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Just as Amanda needs a version the Misfit at her writing desk, threatening to make her a “good writer” by (metaphorically) shooting her every minute of her life, most writers, if we confess it, are paralyzed for minutes, weeks, months, or years by the question: Does writing matter? It’s not that we don’t believe in the art of literature, or that our allegiances waver, it’s that nearly everything in our culture has been mounting for years an argument against the indispensability of literature and the arts. We understand that what writers are left with, most often, is the notion that practicing their art is the height of self-indulgence. Sure, it can be pretty, but is it really necessary?
The other day, in preparing for a class I’m teaching at DU on Lorrie Moore (who–have I mentioned?–is coming to Lighthouse in a couple of weeks!), I assigned her story, “Dance in America.” The story follows a dancer who, through a grant, is visiting a school near an old, dear friend, Cal. His situation captures perfectly one of the truly human forces at work in our framing of the debate:
Cal’s son, Eugene, is seven and has cystic fibrosis. His whole life is a race with medical research. “It’s not that I’m not for the arts,” says Cal. “You’re here–money for the arts brought you here. That’s wonderful. It’s wonderful to fund the arts. It’s wonderful; you’re wonderful. The arts are so nice and wonderful. But really–I say, let’s give all the money, every last fucking dime, to science.”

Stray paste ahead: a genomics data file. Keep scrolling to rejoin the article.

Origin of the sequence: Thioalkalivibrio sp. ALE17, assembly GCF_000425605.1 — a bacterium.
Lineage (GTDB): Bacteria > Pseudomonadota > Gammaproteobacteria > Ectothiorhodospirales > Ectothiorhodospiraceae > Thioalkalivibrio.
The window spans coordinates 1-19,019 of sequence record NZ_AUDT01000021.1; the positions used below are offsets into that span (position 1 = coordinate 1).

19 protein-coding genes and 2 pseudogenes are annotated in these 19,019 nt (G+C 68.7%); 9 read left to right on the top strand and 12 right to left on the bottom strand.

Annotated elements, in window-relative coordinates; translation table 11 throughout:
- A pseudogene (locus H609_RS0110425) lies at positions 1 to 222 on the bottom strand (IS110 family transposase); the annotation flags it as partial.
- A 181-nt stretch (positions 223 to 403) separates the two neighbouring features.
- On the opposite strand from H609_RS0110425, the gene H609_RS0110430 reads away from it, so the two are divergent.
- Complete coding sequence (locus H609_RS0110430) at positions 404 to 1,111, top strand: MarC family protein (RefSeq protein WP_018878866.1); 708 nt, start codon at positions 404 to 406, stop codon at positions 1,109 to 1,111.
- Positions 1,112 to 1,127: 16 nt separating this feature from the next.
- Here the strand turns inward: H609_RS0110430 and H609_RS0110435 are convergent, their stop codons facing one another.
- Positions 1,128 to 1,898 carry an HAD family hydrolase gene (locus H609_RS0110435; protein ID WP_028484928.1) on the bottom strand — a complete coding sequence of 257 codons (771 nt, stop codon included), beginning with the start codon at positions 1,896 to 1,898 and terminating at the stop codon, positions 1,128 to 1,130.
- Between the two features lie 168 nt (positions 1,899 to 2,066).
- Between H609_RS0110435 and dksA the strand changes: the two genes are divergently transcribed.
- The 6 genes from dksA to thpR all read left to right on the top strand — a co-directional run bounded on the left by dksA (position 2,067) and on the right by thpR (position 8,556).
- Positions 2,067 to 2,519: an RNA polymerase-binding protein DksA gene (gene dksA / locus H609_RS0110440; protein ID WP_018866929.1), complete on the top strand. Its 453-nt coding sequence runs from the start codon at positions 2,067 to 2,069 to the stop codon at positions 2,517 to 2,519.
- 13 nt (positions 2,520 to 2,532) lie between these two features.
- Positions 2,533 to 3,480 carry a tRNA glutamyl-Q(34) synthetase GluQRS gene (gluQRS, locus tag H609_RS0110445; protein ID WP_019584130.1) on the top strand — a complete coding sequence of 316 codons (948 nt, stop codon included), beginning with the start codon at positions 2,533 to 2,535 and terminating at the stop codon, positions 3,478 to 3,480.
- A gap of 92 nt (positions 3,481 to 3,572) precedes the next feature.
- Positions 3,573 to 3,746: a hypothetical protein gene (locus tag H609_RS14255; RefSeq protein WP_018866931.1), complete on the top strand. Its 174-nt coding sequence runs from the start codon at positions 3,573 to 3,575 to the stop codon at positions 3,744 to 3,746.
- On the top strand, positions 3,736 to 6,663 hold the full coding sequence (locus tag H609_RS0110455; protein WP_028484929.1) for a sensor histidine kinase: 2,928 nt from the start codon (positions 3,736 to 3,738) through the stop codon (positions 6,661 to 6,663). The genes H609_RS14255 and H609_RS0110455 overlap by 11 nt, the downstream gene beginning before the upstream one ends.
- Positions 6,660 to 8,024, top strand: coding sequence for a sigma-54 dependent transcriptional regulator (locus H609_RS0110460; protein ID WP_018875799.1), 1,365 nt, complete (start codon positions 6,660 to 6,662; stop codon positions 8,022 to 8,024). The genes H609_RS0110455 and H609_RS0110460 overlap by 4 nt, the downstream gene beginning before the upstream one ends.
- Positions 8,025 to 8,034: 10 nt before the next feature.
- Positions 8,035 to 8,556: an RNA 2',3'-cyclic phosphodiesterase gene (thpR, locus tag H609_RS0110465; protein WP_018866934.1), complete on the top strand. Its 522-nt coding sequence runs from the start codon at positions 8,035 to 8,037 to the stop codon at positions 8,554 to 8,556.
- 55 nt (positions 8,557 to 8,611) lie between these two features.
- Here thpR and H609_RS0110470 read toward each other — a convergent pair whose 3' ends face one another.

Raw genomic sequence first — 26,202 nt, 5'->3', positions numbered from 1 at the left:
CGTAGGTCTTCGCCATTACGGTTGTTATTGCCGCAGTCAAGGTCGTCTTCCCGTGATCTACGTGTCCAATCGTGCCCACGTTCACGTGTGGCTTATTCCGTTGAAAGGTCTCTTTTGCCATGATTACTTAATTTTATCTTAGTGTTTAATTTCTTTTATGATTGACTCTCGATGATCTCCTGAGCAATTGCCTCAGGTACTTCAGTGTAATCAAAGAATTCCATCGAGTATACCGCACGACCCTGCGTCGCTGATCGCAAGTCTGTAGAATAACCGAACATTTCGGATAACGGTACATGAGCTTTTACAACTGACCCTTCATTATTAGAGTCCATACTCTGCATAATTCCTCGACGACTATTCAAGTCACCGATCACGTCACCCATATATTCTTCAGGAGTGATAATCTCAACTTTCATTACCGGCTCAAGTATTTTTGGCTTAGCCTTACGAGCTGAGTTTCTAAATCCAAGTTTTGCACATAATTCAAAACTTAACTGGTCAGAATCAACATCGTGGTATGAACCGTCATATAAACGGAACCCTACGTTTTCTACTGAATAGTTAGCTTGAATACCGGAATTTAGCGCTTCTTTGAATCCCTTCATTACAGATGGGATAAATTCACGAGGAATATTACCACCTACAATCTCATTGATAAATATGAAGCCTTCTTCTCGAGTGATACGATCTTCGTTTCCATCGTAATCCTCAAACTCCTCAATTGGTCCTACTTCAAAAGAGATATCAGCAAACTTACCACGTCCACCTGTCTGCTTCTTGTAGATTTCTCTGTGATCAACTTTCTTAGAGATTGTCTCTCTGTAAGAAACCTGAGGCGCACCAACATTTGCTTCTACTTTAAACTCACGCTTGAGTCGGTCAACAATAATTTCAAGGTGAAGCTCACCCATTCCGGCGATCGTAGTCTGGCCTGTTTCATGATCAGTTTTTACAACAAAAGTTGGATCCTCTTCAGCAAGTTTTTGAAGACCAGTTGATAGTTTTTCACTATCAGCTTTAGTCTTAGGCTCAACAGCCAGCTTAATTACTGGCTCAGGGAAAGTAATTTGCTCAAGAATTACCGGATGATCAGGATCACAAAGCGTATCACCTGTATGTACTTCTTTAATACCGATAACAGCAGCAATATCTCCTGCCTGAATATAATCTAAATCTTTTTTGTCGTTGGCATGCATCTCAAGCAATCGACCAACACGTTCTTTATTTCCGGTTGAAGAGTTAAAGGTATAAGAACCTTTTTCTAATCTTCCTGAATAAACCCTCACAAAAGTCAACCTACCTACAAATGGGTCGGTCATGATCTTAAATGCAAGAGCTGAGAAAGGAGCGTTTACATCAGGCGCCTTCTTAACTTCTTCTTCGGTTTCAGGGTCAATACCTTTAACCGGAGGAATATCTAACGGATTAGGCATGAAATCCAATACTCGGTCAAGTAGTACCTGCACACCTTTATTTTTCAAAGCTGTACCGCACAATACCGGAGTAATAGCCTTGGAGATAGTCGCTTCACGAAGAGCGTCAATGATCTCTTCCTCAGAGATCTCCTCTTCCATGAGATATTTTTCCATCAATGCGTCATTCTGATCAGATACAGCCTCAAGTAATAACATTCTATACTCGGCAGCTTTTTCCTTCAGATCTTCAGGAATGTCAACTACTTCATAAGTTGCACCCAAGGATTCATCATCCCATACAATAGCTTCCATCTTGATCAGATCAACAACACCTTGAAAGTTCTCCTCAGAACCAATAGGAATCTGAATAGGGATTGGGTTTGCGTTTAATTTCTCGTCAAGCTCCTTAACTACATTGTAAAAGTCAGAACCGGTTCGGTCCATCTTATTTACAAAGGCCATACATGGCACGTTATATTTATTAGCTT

(The rest of the story can be heard here, if you’re so inclined.)
We all know the emotional fuel here, and we quickly capitulate, most of us, to the notion that writers doing their work are most certainly not curing cancer. You could argue that the cultural shift away from, well, culture, has been evolving for years, and while we’re somewhat inured to it, I’ve sensed an uptick in worry over this trajectory lately. A sampling from the Dupree nightstand backs this up:
In one generation, then, the numbers of those majoring in the humanities dropped from a total of 30 percent to a total of less than 16 percent; during that same generation, business majors climbed from 14 percent to 22 percent. Despite last year’s debacle on Wall Street, the humanities have not benefited; students are still wagering that business jobs will be there when the economy recovers. (William M. Chace, “The Decline of the English Department,” from The American Scholar)
The “why” of this decline is addressed by Mark Slouka in a recent Harper’s article, “Dehumanized: When Math and Science Rule the School“:
Many years ago, my fiancée attempted to lend me a bit of respectability by introducing me to my would-be mother-in-law as a future Ph.D. in literature. From Columbia, I added, polishing the apple of my prospects. She wasn’t buying it. “A doctor of philosophy,” she said. “What’re you going to do, open a philosophy store?”
A spear is a spear—it doesn’t have to be original. Unable to come up with a quick response and unwilling to petition for a change of venue, I ducked into low-grade irony. More like a stand, I said. I was thinking of stocking Kafka quotes for the holidays, lines from Yeats for a buck-fifty.